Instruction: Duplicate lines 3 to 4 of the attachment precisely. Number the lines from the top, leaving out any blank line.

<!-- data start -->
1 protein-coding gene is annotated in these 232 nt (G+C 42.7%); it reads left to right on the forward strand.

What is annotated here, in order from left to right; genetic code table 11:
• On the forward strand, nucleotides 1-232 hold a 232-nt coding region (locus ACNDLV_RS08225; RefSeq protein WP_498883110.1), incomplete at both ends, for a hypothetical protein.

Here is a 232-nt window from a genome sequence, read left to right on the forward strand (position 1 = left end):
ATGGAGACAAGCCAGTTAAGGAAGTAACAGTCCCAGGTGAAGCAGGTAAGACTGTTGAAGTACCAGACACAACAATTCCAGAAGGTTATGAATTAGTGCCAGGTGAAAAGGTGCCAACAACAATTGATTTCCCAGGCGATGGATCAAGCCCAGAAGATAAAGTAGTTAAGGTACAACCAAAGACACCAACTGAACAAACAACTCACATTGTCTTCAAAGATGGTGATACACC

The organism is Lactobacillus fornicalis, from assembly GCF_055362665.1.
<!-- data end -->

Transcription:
• On the forward strand, nucleotides 1-232 hold a 232-nt coding region (locus ACNDLV_RS08225; RefSeq protein WP_498883110.1), incomplete at both ends, for a hypothetical protein.

Here is a 232-nt window from a genome sequence, read left to right on the forward strand (position 1 = left end):